Open Access

Excessive milk production during breast-feeding prior to breast cancer diagnosis is associated with increased risk for early events

  • Emma Gustbée1,
  • Charlotte Anesten1,
  • Andrea Markkula1,
  • Maria Simonsson1,
  • Carsten Rose2,
  • Christian Ingvar3 and
  • Helena Jernström1Email author
SpringerPlus20132:298

DOI: 10.1186/2193-1801-2-298

Received: 19 June 2013

Accepted: 25 June 2013

Published: 3 July 2013

Abstract

Breast-feeding is a known protective factor against breast cancer. Breast-feeding duration is influenced by hormone levels, milk production, and lifestyle factors. The aims were to investigate how breast-feeding duration and milk production affected tumor characteristics and risk for early breast cancer events in primary breast cancer patients. Between 2002 and 2008, 634 breast cancer patients in Lund, Sweden, took part in an ongoing prospective cohort study. Data were extracted from questionnaires, pathology reports, and patients’ charts from 592 patients without preoperative treatment. Breast-feeding duration ≤12 months of the first child was associated with higher frequency of ER+/PgR+ tumors (P=0.02). Median follow-up time was 4.9 years. Higher risk for early events was observed for breast-feeding duration of first child >12 months (LogRank P=0.001), total breast-feeding duration >12 months (LogRank P=0.008), as well as ‘excessive milk production’ during breast-feeding of the first child (LogRank P=0.001). Patients with ‘almost no milk production’ had no events. In a multivariable model including both ‘excessive milk production’ and breast-feeding duration of the first child >12 months, both were associated with a two-fold risk for early events, adjusted HRs 2.33 (95% CI: 1.25-4.36) and 2.39 (0.97-5.85), respectively, while total breast-feeding duration was not. ‘Excessive milk production’ was associated with a two-fold risk of early distant metastases, adjusted HR 2.59 (1.13-5.94), but not duration. In conclusion, ‘excessive milk production’ during breast-feeding was associated with higher risk for early events independent of tumor characteristics, stressing the need to consider host factors in the evaluation of prognostic markers.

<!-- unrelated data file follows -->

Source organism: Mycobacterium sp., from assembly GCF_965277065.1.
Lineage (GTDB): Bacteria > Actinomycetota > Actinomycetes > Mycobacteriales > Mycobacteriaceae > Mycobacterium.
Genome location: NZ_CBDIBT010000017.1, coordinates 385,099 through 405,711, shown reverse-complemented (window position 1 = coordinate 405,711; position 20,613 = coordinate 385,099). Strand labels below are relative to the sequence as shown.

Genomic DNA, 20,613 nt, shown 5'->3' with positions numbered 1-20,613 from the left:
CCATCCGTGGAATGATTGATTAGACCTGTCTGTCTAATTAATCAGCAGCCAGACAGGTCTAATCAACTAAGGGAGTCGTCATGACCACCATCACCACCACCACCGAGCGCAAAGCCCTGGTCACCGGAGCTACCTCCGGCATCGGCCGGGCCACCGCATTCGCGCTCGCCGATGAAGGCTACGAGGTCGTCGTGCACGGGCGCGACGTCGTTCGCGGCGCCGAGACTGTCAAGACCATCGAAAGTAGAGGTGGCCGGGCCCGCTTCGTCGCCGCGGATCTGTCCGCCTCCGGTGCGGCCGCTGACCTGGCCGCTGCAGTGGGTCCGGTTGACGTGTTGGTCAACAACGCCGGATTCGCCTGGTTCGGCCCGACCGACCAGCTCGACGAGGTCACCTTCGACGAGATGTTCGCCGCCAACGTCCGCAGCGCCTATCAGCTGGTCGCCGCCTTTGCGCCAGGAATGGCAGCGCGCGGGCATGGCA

Keywords

Breast cancer Breast-feeding Milk production Early breast cancer events Reproductive factor Prognosis

Introduction

Breast cancer is the most common type of cancer among women in Sweden with nearly 8000 cases reported every year (The National Board of Health and Welfare 2011a). Breast cancer specific mortality is approximately 1500 women per year in Sweden (The National Board of Health and Welfare 2011b). Risk factors that influence the incidence of breast cancer may also affect survival after diagnosis (Barnett et al. 2008). Increased understanding of how lifestyle factors affect prognosis and tumor characteristics may contribute to better treatment.

Data from >50 000 breast cancer cases and >95 000 controls reveal that each year of breast-feeding decreases the risk by 4.3% (Collaborative Group on Hormonal Factors in Breast Cancer 2002), while others reported no overall association between breast-feeding and breast cancer (Michels et al. 1996). In women with BRCA1 mutations, one year of breast-feeding was associated with between 32% and 45% decrease in the risk (Jernström et al. 2004; Kotsopoulos et al. 2012). Shorter breast-feeding duration has been associated with several factors such as BRCA1 mutations (Jernström et al. 1998), body mass index (BMI) >30 (Guelinckx et al. 2011), and smoking (Hietala et al. 2008; Donath & Amir 2004). Low milk production has been associated with shorter duration of breast-feeding (Hietala et al. 2008; Gatti 2008). Whether insufficient milk production is associated with breast cancer risk is still unclear according to a review (Cohen et al. 2009). A murine model has suggested a link between breast tumor cells and insufficient maternal milk supply (Cohen et al. 2009; Lazar et al. 2000). The protective effect of breast-feeding, in high-risk BRCA1 mutation carriers as well as women in general, is thought to be mediated in part by the decrease in post-lactational prolactin levels (Hietala et al. 2008), as well as a decrease in free testosterone levels (Nagata et al. 2011). One study showed that post-lactational prolactin levels were determined by breast-feeding duration of the first child and not simply by the first full-term pregnancy (Hietala et al. 2008). Additional pregnancies and prolonged total breast-feeding duration did not seem to further lower the hormonal levels (Hietala et al. 2008; Nagata et al. 2011). Women who reported insufficient milk production had higher prolactin levels (Hietala et al. 2008). The effect of milk production per se as opposed to breast-feeding duration on breast cancer is unknown. Prolactin increases the risk of breast cancer (Tworoger et al. 2007) and can promote cell proliferation and survival, increase cell motility, and support tumor vascularization (Tworoger & Hankinson 2006). However, in breast cancer cells, prolactin has also been implicated as an invasion suppressor hormone (Nouhi et al. 2006). According to two previous studies, there was no association between total breast-feeding duration and breast cancer survival (Trivers et al. 2007; Alsaker et al. 2011). To our knowledge, the effect of milk production on breast cancer-free survival has not been previously studied.